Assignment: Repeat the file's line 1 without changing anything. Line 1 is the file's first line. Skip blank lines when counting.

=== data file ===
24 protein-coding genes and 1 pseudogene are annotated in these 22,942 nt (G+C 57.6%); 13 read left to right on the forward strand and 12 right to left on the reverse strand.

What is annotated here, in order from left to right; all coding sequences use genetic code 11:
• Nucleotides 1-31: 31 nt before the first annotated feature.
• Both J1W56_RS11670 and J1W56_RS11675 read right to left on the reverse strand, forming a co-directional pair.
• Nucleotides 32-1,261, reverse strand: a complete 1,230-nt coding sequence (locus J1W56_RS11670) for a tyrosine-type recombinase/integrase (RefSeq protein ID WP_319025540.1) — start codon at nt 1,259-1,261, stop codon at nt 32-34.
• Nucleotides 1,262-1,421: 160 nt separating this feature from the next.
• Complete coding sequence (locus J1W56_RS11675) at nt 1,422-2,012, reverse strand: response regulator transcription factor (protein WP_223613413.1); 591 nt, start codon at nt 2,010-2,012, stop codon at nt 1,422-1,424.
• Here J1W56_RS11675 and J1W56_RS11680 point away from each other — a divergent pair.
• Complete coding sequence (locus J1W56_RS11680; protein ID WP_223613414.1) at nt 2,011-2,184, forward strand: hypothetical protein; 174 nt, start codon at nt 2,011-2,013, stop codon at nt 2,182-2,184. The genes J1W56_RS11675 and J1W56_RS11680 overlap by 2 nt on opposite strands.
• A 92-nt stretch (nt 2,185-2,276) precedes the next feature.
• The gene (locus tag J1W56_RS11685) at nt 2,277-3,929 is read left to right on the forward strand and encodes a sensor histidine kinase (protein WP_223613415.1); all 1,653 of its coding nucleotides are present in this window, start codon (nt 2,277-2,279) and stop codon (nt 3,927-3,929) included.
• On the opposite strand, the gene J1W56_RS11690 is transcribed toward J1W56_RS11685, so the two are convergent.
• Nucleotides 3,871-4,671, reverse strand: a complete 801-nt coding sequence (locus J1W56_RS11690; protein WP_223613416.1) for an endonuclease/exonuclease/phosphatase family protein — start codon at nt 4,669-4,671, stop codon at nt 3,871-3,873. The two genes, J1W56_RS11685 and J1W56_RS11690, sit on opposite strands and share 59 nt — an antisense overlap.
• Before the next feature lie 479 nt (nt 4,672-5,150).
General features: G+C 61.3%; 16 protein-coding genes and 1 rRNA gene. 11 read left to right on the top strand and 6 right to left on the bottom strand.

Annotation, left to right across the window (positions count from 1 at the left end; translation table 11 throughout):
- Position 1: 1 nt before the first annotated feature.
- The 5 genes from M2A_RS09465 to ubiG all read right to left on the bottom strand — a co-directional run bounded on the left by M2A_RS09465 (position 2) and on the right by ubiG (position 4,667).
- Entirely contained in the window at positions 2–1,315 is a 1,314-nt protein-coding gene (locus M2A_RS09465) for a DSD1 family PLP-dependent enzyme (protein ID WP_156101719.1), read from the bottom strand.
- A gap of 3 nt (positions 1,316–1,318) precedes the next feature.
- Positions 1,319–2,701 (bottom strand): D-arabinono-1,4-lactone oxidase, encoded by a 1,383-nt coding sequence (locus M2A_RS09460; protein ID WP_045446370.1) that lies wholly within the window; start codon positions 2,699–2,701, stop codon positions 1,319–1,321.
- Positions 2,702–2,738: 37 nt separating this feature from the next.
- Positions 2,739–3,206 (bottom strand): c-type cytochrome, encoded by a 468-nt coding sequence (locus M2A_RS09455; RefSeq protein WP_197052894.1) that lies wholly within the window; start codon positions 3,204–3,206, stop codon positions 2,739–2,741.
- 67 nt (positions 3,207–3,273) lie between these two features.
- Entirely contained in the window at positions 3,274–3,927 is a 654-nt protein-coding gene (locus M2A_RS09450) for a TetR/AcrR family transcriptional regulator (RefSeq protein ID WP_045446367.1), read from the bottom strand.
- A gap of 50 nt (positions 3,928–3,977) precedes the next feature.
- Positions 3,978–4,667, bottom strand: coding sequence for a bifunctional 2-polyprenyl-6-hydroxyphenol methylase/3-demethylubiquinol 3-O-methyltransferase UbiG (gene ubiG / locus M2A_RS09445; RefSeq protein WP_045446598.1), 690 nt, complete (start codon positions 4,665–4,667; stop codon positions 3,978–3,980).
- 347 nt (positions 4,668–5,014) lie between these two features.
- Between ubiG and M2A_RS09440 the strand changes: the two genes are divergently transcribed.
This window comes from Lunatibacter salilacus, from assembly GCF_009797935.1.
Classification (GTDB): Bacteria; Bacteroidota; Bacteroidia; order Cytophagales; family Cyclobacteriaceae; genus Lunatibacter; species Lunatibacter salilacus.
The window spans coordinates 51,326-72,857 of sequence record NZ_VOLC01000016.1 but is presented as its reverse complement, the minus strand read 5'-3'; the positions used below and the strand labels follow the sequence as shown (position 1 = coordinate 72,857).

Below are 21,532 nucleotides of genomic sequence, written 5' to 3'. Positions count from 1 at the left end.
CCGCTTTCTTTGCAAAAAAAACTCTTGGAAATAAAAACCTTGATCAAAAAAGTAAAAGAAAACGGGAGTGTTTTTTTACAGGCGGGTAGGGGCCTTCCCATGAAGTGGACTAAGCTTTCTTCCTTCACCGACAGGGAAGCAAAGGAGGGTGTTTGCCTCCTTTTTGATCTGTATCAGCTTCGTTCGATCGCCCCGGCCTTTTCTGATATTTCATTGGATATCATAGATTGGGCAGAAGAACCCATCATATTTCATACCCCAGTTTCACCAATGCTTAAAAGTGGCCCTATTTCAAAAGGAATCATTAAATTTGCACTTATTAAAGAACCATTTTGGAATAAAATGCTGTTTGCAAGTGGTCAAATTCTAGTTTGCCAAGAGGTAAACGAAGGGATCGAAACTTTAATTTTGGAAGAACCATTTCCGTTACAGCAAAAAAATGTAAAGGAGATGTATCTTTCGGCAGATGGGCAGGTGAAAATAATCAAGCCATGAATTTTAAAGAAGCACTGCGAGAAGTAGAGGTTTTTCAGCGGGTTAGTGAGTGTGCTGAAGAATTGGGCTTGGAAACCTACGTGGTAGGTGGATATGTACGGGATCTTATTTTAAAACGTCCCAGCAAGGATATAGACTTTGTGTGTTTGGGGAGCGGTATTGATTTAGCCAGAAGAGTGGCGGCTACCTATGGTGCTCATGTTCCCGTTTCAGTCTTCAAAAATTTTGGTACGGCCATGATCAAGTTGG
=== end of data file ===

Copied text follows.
24 protein-coding genes and 1 pseudogene are annotated in these 22,942 nt (G+C 57.6%); 13 read left to right on the forward strand and 12 right to left on the reverse strand.